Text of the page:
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From a tutorial

this is no good. Because this works for two, but eventually I'm going to want to have a hundred. And I'm going to get to that in a future video.

I guess it means that the speaker will demonstrate how to draw 100 circles in a future video.

Does the following sentence convey the same idea?

... I'm going to do that in a future video.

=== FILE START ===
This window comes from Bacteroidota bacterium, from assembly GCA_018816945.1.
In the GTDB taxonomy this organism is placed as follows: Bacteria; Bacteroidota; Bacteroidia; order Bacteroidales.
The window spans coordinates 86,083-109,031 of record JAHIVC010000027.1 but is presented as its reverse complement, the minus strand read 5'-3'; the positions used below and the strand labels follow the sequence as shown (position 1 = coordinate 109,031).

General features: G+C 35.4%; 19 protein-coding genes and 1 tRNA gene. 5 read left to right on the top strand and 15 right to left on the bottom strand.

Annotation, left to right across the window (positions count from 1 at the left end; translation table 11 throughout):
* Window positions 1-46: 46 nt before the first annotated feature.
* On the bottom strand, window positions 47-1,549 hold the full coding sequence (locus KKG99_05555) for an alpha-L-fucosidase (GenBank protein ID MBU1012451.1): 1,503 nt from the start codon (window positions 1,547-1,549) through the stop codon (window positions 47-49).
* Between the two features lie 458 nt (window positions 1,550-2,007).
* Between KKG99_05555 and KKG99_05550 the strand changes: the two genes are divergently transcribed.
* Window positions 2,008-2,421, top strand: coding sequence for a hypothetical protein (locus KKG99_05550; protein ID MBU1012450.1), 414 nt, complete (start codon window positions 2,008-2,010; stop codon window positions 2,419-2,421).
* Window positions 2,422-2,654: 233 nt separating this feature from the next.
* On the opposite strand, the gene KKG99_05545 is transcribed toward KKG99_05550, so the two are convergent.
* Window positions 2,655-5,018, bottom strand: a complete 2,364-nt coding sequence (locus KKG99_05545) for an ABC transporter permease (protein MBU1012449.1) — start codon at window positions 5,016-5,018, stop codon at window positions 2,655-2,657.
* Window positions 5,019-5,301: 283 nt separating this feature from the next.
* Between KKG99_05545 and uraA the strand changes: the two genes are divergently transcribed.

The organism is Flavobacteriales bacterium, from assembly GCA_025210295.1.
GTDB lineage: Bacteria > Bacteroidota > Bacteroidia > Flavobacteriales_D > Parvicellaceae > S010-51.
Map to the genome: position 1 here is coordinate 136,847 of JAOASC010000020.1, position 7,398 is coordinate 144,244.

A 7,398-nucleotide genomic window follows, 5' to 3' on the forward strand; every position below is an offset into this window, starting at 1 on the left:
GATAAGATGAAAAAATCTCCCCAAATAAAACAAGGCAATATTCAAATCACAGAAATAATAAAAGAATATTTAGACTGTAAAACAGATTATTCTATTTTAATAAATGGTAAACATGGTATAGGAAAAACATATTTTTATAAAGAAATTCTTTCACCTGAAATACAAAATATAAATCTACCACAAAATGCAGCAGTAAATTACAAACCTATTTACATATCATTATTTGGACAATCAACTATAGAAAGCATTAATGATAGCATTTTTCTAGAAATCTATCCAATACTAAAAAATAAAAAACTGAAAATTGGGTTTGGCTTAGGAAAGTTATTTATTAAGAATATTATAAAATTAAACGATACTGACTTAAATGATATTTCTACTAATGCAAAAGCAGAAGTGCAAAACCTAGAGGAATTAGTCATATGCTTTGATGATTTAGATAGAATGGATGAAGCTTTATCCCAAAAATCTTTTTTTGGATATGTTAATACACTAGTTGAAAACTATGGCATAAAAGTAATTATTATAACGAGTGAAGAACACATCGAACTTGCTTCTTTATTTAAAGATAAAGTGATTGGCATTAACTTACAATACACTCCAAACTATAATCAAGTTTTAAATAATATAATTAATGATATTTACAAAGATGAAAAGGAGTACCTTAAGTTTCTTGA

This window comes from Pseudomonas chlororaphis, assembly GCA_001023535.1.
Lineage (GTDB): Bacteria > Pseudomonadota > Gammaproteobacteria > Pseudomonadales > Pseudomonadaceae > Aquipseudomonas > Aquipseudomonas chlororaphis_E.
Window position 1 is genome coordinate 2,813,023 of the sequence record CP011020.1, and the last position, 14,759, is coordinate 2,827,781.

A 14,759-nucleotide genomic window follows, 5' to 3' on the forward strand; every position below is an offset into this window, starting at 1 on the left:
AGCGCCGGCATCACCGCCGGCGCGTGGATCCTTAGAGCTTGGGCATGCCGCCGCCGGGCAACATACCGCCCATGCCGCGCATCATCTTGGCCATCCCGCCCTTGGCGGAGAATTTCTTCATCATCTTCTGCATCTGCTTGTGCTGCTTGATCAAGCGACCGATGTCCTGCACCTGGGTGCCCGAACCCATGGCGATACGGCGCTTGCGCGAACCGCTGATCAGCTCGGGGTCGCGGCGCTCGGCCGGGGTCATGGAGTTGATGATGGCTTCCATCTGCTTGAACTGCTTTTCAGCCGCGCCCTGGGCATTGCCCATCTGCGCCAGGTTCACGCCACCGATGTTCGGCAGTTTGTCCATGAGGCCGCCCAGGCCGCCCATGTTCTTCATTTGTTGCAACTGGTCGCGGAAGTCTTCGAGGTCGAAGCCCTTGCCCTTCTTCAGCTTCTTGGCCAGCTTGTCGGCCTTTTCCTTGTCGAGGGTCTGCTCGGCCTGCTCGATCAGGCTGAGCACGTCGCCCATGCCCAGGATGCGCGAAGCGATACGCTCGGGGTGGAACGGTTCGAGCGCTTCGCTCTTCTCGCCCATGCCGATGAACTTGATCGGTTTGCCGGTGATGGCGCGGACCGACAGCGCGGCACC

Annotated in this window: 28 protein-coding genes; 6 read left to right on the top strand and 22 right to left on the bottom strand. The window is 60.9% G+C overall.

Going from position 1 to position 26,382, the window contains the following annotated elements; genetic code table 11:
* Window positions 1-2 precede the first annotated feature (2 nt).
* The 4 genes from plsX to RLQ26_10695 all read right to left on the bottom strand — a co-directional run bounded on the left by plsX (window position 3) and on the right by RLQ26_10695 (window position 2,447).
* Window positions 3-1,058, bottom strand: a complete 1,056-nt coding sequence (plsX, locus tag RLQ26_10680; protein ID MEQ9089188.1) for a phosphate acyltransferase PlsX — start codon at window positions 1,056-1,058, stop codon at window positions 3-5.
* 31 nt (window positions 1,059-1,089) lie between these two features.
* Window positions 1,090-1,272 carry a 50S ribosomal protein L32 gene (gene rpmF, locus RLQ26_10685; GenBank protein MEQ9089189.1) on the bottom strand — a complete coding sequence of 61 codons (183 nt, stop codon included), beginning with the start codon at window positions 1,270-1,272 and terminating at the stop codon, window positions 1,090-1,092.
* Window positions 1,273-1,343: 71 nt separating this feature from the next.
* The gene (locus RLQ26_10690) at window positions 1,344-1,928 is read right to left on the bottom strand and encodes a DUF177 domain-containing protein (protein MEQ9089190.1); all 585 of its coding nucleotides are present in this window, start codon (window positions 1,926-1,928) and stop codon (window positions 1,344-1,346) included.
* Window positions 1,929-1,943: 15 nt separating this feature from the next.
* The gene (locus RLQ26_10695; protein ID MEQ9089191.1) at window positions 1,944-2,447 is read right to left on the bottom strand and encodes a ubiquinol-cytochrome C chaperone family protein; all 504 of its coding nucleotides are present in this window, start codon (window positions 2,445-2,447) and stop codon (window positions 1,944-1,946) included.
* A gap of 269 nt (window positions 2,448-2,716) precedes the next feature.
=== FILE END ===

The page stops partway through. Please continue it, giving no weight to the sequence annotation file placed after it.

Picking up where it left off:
In other words, "get to" and "do" are interchangeable in this context. Is my understanding correct?

1 Answer 1

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"Get to" something means "reach that place or stage" in a process or journey. It can be used literally:

We will get to Berlin on Tuesday and Moscow on Friday.

Or as in the example:

[I've reached the stage where I can draw two circles]. I will get to [the stage of drawing 100 circles] in a future video.

You can use "going to" synonymously: "I'm going to [draw 100 circles] in a future video".

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